Jiyoung Lee Fights for Safer Foods
With her recent FIC Seed Grant to improve local food security and health in urban environments with hydroponic food systems, in addition to her grant awarded by the Environmental Protection Agency to study safer drinking water coming in from Lake Erie, Food Innovation Center member Jiyoung Lee keeps busy with her research.
As window farms quickly continue to rise in popularity in urban areas, Lee, an Assistant Professor of Environmental Microbiology in Environmental Health Sciences and Food Science & Technology, was quick to realize the need for investigating and preventing microbial pathogens from spreading through a window farm's water circulation. Window farms are relatively new, only starting in 2009 in New York. A window farm system hangs vertically in a window and can easily be made with household or recycled items, such as water bottles. The plants are connected vertically so that water drips from one plant to another below it. Window farms are convenient because they require little space, no soil, and are relatively easy to maintain. This is important for improving local food security in urban areas by providing vegetables and herbs year-round.
One of the drawbacks of window farms is their tendency for plant roots to become infected (which shortens the life of the plants). Lee is tackling this issue by investigating fungal infection in lettuce and tomatoes with the collaboration of Drs. Parwinder Grewal and Zuzana Bohrerova. By using UV irradiation of the water and placing small beads around the plant roots, lifespan of the roots and crop yield is maximized, while biofilm buildup (a thin layer of bacteria that sticks to surfaces) is minimized. In turn, this project will help ensure healthier plants with longer lifespans as well as better efficiency by increasing reusable water. These beneficial aspects of window farms will be helpful in emergency food situations in areas with contaminated soil or water shortages. In the near future, Lee hopes to see window farms in schools to help educate students.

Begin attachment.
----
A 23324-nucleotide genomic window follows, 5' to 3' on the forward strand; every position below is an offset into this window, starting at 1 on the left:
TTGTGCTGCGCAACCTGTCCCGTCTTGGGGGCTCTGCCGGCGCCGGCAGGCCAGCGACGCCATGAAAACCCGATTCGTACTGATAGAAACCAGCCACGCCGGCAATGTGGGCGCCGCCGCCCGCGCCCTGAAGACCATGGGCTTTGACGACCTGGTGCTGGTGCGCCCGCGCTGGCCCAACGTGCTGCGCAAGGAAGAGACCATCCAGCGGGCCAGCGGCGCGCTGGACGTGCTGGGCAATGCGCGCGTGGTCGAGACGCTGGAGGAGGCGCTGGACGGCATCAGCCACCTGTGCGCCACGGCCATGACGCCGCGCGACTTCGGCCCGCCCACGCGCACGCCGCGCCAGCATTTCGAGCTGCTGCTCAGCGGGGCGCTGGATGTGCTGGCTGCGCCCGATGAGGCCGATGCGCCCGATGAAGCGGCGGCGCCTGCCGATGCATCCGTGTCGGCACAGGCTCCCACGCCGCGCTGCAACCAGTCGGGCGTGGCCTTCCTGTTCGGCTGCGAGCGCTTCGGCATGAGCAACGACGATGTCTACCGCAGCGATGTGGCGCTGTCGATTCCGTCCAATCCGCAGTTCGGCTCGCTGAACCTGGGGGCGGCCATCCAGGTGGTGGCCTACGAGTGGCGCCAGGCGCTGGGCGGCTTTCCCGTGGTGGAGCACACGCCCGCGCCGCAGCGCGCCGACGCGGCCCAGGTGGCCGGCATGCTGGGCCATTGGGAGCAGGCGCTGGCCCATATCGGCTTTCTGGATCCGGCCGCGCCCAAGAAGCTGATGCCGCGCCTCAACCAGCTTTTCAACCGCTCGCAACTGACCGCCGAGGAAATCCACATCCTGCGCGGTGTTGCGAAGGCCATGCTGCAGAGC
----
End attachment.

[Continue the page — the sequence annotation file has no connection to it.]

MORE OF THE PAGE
In addition to her recent Seed Grant, Lee was previously funded by the FIC for her project on "Plant Stress and Its Impact on Internalization of Bacteria and Viruses in Fresh Produce." This project aims to decrease our chances for foodborne illnesses from eating raw produce. When we buy fruits and vegetables from the grocery store, it's usually pre-sanitized with chlorine and then we wash it again at home with water. But what if that fruit or vegetable had internalized salmonella or hepatitis A? In that case, conventional washing of the produce will have no effect on internalized viruses, posing health risks to consumers.
"Surface pathogens can be easily removed or inactivated. However, internalized pathogens cannot be easily accessed by disinfectant, so those are the ones that can cause foodborne illness outbreak when we eat them (fresh produce, such as salad) raw," says Lee.
By investigating pathogen internalization in fresh produce (specifically plant stress experienced pre-harvest) Lee is helping to fight foodborne illnesses found in our fresh produce. With climate change becoming more significant, it is important to better understand the role of extreme weather events in the internalization of pathogens for fresh produce.
Since becoming an FIC member, Lee enjoys the efficiency and experiencing of working with FIC.
"FIC is inviting and inclusive of students and faculty interested in food," Lee says. "It really supports members in action and collaboration."
Written by Chau-Sa Dang
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